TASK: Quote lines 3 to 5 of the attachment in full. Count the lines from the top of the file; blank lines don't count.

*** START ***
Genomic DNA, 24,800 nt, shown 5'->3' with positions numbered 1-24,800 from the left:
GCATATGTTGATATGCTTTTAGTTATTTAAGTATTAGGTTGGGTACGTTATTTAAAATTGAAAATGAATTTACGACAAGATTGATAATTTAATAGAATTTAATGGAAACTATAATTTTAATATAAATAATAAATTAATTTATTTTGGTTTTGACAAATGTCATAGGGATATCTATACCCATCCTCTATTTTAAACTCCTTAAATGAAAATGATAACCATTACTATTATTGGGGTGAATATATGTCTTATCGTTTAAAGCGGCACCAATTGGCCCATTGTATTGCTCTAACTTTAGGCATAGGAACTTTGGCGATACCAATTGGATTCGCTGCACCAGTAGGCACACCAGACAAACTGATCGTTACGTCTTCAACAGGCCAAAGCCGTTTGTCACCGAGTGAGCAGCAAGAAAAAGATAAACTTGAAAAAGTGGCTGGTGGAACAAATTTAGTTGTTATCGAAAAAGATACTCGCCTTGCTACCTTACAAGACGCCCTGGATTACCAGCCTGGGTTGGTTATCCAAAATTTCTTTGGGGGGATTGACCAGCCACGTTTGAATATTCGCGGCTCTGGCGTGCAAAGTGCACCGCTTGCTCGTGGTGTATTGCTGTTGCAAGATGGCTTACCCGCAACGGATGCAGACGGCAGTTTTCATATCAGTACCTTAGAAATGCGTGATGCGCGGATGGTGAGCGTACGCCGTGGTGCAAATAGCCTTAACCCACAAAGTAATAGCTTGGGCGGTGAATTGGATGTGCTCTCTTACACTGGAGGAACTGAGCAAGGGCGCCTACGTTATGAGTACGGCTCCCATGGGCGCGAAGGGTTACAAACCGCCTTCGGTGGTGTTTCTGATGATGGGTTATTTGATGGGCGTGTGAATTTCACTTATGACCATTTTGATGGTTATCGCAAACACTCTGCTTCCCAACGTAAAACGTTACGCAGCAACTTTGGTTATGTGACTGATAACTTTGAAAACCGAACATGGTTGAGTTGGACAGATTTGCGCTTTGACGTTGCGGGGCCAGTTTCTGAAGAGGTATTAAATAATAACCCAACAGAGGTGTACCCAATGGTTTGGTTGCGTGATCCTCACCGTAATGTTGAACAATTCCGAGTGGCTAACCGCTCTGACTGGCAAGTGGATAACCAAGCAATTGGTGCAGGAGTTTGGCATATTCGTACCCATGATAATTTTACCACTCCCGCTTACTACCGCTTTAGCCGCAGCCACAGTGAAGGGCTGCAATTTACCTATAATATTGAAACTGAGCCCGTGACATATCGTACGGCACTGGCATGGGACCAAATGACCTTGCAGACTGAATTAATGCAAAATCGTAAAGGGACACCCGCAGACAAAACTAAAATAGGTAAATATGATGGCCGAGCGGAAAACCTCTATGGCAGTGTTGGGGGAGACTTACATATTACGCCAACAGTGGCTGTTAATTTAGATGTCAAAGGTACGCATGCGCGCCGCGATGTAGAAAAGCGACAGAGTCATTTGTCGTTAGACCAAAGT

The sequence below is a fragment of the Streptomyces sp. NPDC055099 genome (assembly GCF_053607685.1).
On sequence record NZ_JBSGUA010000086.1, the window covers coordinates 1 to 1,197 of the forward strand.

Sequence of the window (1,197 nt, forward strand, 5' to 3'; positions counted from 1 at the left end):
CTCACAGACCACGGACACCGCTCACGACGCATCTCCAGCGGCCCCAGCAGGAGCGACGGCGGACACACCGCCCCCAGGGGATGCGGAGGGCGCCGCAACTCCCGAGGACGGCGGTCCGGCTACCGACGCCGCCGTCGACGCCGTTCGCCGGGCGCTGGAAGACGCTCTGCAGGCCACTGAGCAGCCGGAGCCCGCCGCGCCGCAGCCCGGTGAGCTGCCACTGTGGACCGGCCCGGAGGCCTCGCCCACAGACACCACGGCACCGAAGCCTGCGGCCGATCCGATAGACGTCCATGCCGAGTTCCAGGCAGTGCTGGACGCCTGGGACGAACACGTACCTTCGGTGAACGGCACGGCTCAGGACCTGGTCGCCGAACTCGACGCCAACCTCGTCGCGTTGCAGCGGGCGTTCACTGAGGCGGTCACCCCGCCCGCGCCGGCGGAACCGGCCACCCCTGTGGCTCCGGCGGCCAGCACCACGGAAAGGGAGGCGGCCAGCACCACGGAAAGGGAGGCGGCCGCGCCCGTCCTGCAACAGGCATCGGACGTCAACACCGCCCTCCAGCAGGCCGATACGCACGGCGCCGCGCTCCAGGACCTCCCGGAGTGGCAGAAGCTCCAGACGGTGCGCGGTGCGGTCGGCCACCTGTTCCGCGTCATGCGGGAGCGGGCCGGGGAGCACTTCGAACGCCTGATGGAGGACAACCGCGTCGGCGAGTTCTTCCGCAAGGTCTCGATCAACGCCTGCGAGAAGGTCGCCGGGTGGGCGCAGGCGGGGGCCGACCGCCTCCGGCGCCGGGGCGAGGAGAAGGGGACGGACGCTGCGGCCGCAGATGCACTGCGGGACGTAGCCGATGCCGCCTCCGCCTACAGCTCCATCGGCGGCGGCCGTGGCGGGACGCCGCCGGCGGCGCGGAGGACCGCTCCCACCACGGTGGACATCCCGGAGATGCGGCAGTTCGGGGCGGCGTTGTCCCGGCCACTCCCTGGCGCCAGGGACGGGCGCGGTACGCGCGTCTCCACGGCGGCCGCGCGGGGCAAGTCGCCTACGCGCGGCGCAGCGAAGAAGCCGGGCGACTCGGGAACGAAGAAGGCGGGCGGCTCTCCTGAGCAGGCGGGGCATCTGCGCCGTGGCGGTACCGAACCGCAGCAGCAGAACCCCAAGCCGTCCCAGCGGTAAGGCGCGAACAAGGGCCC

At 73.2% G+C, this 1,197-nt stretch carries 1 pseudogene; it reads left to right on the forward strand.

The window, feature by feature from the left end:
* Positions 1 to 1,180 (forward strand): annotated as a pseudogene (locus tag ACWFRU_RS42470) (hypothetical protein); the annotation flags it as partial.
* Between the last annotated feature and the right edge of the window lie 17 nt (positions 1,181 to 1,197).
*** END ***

The sequence below is a fragment of the Streptomyces sp. NPDC055099 genome (assembly GCF_053607685.1).
On sequence record NZ_JBSGUA010000086.1, the window covers coordinates 1 to 1,197 of the forward strand.

Sequence of the window (1,197 nt, forward strand, 5' to 3'; positions counted from 1 at the left end):